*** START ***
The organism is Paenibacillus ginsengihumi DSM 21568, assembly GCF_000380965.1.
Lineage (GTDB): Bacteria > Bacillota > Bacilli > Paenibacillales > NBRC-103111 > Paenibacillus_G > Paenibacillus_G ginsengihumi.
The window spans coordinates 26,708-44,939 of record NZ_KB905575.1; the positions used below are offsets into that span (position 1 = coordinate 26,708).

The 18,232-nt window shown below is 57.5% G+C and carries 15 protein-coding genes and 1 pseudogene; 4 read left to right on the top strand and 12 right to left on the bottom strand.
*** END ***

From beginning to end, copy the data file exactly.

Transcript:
The organism is Paenibacillus ginsengihumi DSM 21568, assembly GCF_000380965.1.
Lineage (GTDB): Bacteria > Bacillota > Bacilli > Paenibacillales > NBRC-103111 > Paenibacillus_G > Paenibacillus_G ginsengihumi.
The window spans coordinates 26,708-44,939 of record NZ_KB905575.1; the positions used below are offsets into that span (position 1 = coordinate 26,708).

The 18,232-nt window shown below is 57.5% G+C and carries 15 protein-coding genes and 1 pseudogene; 4 read left to right on the top strand and 12 right to left on the bottom strand.